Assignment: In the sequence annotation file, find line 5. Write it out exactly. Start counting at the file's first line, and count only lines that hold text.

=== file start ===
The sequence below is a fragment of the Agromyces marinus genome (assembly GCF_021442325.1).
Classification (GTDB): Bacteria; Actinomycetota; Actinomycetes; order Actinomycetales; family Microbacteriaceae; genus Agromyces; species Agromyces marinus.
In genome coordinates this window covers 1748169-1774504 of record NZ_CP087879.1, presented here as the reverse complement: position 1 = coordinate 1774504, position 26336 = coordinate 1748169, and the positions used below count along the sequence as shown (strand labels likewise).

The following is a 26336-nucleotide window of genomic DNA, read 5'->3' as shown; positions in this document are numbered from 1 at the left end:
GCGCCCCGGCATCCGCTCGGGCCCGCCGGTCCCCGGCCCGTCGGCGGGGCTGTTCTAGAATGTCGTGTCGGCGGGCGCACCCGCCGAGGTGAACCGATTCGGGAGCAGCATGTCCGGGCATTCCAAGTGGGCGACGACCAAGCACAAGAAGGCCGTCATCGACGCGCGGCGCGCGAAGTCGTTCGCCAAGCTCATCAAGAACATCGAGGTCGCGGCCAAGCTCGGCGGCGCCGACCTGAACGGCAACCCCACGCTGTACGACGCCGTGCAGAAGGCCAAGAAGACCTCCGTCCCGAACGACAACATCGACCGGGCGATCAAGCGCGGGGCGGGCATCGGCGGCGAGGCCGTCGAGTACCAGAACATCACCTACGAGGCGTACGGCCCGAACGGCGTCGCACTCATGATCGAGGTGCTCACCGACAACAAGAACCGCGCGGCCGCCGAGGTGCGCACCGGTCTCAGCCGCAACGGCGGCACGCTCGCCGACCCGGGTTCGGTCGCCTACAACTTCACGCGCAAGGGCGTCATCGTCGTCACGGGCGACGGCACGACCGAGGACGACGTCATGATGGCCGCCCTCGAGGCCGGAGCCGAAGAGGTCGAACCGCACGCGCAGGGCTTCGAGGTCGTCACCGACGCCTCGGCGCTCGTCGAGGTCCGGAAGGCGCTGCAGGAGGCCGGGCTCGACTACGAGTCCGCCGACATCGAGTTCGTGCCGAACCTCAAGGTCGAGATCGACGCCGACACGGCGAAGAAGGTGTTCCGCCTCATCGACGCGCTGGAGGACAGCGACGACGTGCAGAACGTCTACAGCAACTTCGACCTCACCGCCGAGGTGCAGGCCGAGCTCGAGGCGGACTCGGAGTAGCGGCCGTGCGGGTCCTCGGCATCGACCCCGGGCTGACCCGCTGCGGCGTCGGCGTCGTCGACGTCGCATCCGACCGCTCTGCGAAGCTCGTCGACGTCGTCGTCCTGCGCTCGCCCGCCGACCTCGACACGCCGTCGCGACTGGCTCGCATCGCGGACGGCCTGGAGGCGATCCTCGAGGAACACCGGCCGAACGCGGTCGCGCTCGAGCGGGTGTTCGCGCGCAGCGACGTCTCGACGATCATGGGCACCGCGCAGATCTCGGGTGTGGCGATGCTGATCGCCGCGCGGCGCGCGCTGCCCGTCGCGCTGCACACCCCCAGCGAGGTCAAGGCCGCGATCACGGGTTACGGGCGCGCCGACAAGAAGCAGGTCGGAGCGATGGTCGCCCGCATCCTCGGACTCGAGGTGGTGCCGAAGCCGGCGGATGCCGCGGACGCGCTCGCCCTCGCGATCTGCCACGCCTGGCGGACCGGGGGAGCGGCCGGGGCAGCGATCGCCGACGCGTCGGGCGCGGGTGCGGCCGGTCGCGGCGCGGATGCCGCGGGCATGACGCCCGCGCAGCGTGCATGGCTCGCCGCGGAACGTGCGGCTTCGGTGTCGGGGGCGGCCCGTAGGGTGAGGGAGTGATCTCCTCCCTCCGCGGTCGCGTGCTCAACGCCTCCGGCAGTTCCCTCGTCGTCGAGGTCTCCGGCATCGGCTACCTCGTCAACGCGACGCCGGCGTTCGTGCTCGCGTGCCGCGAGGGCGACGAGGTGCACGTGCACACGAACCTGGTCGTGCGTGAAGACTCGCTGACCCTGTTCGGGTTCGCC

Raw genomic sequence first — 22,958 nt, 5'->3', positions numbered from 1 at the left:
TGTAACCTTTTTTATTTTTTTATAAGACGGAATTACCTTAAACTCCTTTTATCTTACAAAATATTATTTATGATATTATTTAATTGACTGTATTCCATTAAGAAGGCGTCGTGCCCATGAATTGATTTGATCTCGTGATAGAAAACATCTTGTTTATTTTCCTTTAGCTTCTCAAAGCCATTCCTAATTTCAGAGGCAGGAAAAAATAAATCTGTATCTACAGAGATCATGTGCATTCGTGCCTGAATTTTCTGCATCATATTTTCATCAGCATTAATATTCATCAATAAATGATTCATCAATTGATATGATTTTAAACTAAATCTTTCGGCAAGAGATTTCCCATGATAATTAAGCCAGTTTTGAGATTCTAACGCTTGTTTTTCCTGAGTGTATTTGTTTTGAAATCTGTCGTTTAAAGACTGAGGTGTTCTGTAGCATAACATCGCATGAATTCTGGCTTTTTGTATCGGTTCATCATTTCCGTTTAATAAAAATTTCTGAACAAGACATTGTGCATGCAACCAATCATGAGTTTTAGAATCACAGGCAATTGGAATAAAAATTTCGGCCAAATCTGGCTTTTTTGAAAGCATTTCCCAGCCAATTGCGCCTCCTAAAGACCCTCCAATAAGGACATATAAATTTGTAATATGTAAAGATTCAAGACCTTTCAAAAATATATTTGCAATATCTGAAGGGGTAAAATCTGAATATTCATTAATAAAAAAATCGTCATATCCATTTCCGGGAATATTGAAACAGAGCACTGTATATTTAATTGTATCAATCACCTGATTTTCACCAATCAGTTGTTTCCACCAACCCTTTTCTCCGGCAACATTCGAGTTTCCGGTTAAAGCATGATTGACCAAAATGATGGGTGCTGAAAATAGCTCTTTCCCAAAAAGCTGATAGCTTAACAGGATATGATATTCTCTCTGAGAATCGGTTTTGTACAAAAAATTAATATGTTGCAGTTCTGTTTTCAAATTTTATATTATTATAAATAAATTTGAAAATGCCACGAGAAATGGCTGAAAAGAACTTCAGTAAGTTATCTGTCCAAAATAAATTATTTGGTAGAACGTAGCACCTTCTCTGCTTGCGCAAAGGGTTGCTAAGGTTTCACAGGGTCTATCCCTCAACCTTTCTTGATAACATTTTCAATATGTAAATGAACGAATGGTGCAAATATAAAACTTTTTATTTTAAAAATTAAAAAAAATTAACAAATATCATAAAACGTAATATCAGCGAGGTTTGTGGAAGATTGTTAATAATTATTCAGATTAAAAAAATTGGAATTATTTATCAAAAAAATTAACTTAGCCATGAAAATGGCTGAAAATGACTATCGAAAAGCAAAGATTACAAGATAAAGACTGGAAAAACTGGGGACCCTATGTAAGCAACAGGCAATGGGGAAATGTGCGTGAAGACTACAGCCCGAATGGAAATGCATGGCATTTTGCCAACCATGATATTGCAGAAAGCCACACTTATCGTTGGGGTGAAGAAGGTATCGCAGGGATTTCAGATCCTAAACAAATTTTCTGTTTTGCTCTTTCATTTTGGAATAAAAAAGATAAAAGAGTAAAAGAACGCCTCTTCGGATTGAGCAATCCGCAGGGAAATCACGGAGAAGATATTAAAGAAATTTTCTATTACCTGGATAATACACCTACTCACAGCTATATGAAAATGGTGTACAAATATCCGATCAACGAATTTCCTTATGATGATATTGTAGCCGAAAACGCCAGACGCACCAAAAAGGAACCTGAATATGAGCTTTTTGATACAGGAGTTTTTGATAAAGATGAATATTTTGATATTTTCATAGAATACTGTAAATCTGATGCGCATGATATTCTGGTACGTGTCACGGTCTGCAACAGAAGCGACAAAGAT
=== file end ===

GCGCCCCGGCATCCGCTCGGGCCCGCCGGTCCCCGGCCCGTCGGCGGGGCTGTTCTAGAATGTCGTGTCGGCGGGCGCACCCGCCGAGGTGAACCGATTCGGGAGCAGCATGTCCGGGCATTCCAAGTGGGCGACGACCAAGCACAAGAAGGCCGTCATCGACGCGCGGCGCGCGAAGTCGTTCGCCAAGCTCATCAAGAACATCGAGGTCGCGGCCAAGCTCGGCGGCGCCGACCTGAACGGCAACCCCACGCTGTACGACGCCGTGCAGAAGGCCAAGAAGACCTCCGTCCCGAACGACAACATCGACCGGGCGATCAAGCGCGGGGCGGGCATCGGCGGCGAGGCCGTCGAGTACCAGAACATCACCTACGAGGCGTACGGCCCGAACGGCGTCGCACTCATGATCGAGGTGCTCACCGACAACAAGAACCGCGCGGCCGCCGAGGTGCGCACCGGTCTCAGCCGCAACGGCGGCACGCTCGCCGACCCGGGTTCGGTCGCCTACAACTTCACGCGCAAGGGCGTCATCGTCGTCACGGGCGACGGCACGACCGAGGACGACGTCATGATGGCCGCCCTCGAGGCCGGAGCCGAAGAGGTCGAACCGCACGCGCAGGGCTTCGAGGTCGTCACCGACGCCTCGGCGCTCGTCGAGGTCCGGAAGGCGCTGCAGGAGGCCGGGCTCGACTACGAGTCCGCCGACATCGAGTTCGTGCCGAACCTCAAGGTCGAGATCGACGCCGACACGGCGAAGAAGGTGTTCCGCCTCATCGACGCGCTGGAGGACAGCGACGACGTGCAGAACGTCTACAGCAACTTCGACCTCACCGCCGAGGTGCAGGCCGAGCTCGAGGCGGACTCGGAGTAGCGGCCGTGCGGGTCCTCGGCATCGACCCCGGGCTGACCCGCTGCGGCGTCGGCGTCGTCGACGTCGCATCCGACCGCTCTGCGAAGCTCGTCGACGTCGTCGTCCTGCGCTCGCCCGCCGACCTCGACACGCCGTCGCGACTGGCTCGCATCGCGGACGGCCTGGAGGCGATCCTCGAGGAACACCGGCCGAACGCGGTCGCGCTCGAGCGGGTGTTCGCGCGCAGCGACGTCTCGACGATCATGGGCACCGCGCAGATCTCGGGTGTGGCGATGCTGATCGCCGCGCGGCGCGCGCTGCCCGTCGCGCTGCACACCCCCAGCGAGGTCAAGGCCGCGATCACGGGTTACGGGCGCGCCGACAAGAAGCAGGTCGGAGCGATGGTCGCCCGCATCCTCGGACTCGAGGTGGTGCCGAAGCCGGCGGATGCCGCGGACGCGCTCGCCCTCGCGATCTGCCACGCCTGGCGGACCGGGGGAGCGGCCGGGGCAGCGATCGCCGACGCGTCGGGCGCGGGTGCGGCCGGTCGCGGCGCGGATGCCGCGGGCATGACGCCCGCGCAGCGTGCATGGCTCGCCGCGGAACGTGCGGCTTCGGTGTCGGGGGCGGCCCGTAGGGTGAGGGAGTGATCTCCTCCCTCCGCGGTCGCGTGCTCAACGCCTCCGGCAGTTCCCTCGTCGTCGAGGTCTCCGGCATCGGCTACCTCGTCAACGCGACGCCGGCGTTCGTGCTCGCGTGCCGCGAGGGCGACGAGGTGCACGTGCACACGAACCTGGTCGTGCGTGAAGACTCGCTGACCCTGTTCGGGTTCGCC